On 17 September it is World Patient Safety Day and this year’s slogan is ‘it’s time to speak up for patient safety’. We’re going to do just that by officially launching the RCN campaign for staffing for safe and effective care on that very same day.
In London RCN members will be hitting the pavements and talking to the public about the nursing workforce crisis, and its effects on them in their working lives. We’ll be meeting at the Florence Nightingale Museum (St Thomas’ Hospital, 2 Lambeth Palace Road, London SE1 7EW) on Tuesday 17 September and having a photoshoot before heading out with our flags, banners and campaign materials pounding the streets of central London together - if you are free that day please register your interest and we’ll send you all the details you need.
Fundamentally, the RCN campaign wants to make sure that there are enough nurses in all settings to provide safe and effective care. The means investment in nursing education that increases the supply of nurses into the workforce and putting the responsibility for ensuring there are enough nurses into law, so that the buck can no longer be passed around and around. It’s time for system-wide accountability that goes across the system, including to the heart of government, no ifs or buts. For that though we need to make the public aware just how severe the nursing workforce crisis is.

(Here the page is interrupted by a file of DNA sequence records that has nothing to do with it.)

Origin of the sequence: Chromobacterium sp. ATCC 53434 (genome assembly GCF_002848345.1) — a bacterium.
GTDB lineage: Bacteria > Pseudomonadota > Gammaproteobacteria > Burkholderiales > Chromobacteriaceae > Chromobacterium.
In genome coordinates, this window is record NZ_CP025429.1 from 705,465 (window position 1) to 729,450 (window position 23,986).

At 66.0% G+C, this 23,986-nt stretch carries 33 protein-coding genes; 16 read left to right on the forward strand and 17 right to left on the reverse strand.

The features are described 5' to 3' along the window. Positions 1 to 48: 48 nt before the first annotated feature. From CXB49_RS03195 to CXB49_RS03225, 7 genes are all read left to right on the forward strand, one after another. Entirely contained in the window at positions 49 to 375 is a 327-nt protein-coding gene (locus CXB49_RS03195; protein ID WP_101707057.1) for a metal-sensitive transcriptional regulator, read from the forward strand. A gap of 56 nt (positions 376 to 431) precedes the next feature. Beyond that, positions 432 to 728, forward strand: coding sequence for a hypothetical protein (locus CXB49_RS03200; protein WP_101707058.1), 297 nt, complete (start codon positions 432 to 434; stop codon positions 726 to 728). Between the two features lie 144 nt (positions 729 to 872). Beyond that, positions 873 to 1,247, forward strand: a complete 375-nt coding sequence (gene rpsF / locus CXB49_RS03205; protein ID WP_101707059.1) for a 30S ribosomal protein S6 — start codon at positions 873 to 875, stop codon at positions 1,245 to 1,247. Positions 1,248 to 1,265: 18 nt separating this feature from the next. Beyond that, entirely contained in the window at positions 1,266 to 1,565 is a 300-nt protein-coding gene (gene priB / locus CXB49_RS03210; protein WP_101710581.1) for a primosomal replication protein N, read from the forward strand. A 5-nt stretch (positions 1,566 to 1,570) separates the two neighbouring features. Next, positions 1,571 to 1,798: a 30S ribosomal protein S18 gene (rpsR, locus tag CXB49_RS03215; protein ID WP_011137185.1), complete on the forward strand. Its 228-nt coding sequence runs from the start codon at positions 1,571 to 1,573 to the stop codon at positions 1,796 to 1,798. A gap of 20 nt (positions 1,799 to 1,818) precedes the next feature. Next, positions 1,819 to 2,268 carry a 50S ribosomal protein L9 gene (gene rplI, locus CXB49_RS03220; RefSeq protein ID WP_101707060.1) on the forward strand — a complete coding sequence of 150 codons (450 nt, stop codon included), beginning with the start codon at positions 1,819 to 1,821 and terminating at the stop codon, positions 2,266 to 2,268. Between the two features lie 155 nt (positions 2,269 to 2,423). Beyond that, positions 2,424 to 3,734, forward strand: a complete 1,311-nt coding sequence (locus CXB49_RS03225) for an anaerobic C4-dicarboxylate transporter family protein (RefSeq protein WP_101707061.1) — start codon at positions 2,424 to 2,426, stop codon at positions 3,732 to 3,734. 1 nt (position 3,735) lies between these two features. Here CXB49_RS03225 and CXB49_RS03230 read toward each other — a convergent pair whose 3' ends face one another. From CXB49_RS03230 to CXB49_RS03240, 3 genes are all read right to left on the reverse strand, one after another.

World Patient Safety Day is a reminder of what being a nurse is all about; keeping patients safe, and providing them with good quality care. We know that the evidence shows a clear link between Registered Nurse shortages and poorer patient outcomes. With 40,000 nurse vacancies across England, and nearly 10,000 of those in the capital, the situation for the wellbeing of nurses, and patients, could not be more pressing.
So how can you mark World Patient Safety Day? If you’re free on the 17th why not join other members talking to the public about what the nurse staffing crisis means to you. If you’re at work or have plans, why not share your experiences with colleagues or talk to family and friends about the reality of being a nurse on an understaffed ward. And if you only have a few minutes to spare, you could engage with the campaign social media or sign up to be an e-campaigner.
On World Patient Safety Day, let’s speak up for ourselves as nurses, for the wider nursing family and for patient safety.